Experiencing a Fun, Equitable 'Tiny House' Project for Home and Remote Learning
Explore and create : Creation lab
What makes a structure a home? Attendees learn about the "tiny house" movement, discuss ways in which disadvantaged surroundings can inhibit remote learners and construct their own shoebox model using only repurposed/recycled materials. If time permits, furnishings, electricity and other utilities will be added. No prior experience necessary.
|Audience:||Curriculum/district specialists, Principals/head teachers, Teachers|
|Attendee devices:||Devices useful|
|Attendee device specification:||Smartphone: Android, iOS, Windows
Laptop: Chromebook, Mac, PC
Tablet: Android, iOS, Windows
|Participant accounts, software and other materials:||None needed. Everything will be web-based with no needed downloads.|
|Topic:||Innovation in early childhood/elementary|
|Subject area:||Career and technical education, STEM/STEAM|
|ISTE Standards:||For Education Leaders:
Equity and Citizenship Advocate
1) Unmet Needs
Our school has a large multicultural student population with over 60 languages and cultures represented. The school is located one street over from the border of the City of Rochester; the existing staff is not as diverse as the community is. One of the objectives of this presentation is to show that by using technology intentionally, learning can take place despite racial and socioeconomic differences. Digital inequities can be unearthed and addressed.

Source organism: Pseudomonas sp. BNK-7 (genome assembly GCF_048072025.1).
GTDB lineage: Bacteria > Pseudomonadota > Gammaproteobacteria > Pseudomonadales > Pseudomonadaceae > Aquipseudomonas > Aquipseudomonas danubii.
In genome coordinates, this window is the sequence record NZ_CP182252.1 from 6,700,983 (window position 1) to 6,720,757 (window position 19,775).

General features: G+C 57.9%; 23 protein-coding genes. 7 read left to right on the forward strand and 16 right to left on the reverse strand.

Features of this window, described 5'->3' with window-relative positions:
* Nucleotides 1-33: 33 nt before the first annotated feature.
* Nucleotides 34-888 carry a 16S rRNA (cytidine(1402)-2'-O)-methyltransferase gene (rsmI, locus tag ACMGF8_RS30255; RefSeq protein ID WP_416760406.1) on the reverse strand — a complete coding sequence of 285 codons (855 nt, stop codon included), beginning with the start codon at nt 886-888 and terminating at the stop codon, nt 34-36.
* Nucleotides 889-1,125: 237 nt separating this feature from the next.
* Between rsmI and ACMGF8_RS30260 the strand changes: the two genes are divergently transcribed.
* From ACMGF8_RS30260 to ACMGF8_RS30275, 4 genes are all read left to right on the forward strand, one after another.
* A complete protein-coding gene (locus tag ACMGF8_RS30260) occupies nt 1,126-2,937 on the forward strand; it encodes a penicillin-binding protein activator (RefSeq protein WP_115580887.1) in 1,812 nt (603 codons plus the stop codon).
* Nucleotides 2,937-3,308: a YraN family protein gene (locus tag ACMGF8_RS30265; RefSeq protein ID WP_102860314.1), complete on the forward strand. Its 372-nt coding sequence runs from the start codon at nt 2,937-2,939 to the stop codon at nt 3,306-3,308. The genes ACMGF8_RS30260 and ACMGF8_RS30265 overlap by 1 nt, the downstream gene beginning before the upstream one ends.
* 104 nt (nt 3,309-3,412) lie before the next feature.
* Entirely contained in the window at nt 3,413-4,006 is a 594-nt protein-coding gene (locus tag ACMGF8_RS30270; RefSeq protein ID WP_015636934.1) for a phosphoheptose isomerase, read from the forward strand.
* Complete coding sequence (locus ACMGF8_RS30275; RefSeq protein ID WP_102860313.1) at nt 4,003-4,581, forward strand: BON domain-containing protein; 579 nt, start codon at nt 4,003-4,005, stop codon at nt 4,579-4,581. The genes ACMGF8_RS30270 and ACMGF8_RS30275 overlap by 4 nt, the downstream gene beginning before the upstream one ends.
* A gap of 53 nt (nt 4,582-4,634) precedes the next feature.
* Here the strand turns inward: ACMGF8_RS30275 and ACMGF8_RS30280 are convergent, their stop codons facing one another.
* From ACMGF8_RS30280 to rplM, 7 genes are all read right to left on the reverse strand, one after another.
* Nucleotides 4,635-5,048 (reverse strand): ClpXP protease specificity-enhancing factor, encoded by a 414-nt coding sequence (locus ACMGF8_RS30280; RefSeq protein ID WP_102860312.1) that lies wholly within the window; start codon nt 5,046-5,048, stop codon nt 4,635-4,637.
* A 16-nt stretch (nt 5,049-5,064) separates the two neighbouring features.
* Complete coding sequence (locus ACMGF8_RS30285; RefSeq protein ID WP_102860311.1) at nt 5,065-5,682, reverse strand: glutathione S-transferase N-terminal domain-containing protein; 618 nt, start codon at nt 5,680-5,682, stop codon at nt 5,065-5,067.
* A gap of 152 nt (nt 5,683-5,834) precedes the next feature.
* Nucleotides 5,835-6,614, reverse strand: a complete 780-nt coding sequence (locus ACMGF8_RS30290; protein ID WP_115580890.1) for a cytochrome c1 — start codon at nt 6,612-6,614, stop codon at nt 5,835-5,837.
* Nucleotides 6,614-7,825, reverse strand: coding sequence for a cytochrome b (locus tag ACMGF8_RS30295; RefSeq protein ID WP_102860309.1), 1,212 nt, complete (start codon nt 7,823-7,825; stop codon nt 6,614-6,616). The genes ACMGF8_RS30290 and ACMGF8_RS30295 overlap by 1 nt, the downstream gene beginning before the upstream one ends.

Participants will examine Rochester housing maps and covenants to find evidence of redlining.
2) Technology intervention
The author will present several parts of the solution including Zoom, Schoology and SeeSaw and how each part allowed new ways of teaching and learning during school closure. Distribution of iPads and hotspots discussed.
Free internet application.
3) Models employed
Zoom norms and scheduling; Schoology for middle school Technology Education asynchronous assignments; SeeSaw for elementary Technology
4) Instructional strategies: SeeSaw lessons and hybrid calendar
5) Evidence of success: Participants will view short videos of completed projects
In the grand scheme of Technology Education, we are always discussing "Needs vs. Wants" so we will begin with a short group call-out on a posted list "Things I Can't Live Without"
1) Learning about the "Tiny House" movement; participants will "enter" the IKEA Tiny House virtually and list observations about creative design and multipurpose use of space (10 minutes).
2) Participants will post comments on SeeSaw activity, observing and asking questions (5 minutes)
3) Introduce the shoe box design challenge and repurposed supplies including MakeDo tools for cutting cardboard and plastic copier sheets for windows (5 minutes)
4) Pass out rubric and supplies; allow time for quiet building (10 minutes)
Extension: Attendees may electrify the tiny house with LEDs, wires and batteries. Discussion of how utilities enter the house.
5) "Design review"- what did you try and how did it work?
6) Cost estimation of existing tiny houses - "The Price is Right" game
Tiny Houses are being built as shelters for those in need.
History of redlining in Rochester
Mrs. Harp is an graduate of Carnegie Mellon University with a degree in Electrical Engineering. Her industrial expertise centers on designing large, computer-controlled machines that run in the dark. She now teaches Technology Education and "Creativity in Design" in the Rochester NY area where her students believe she can talk directly to robots.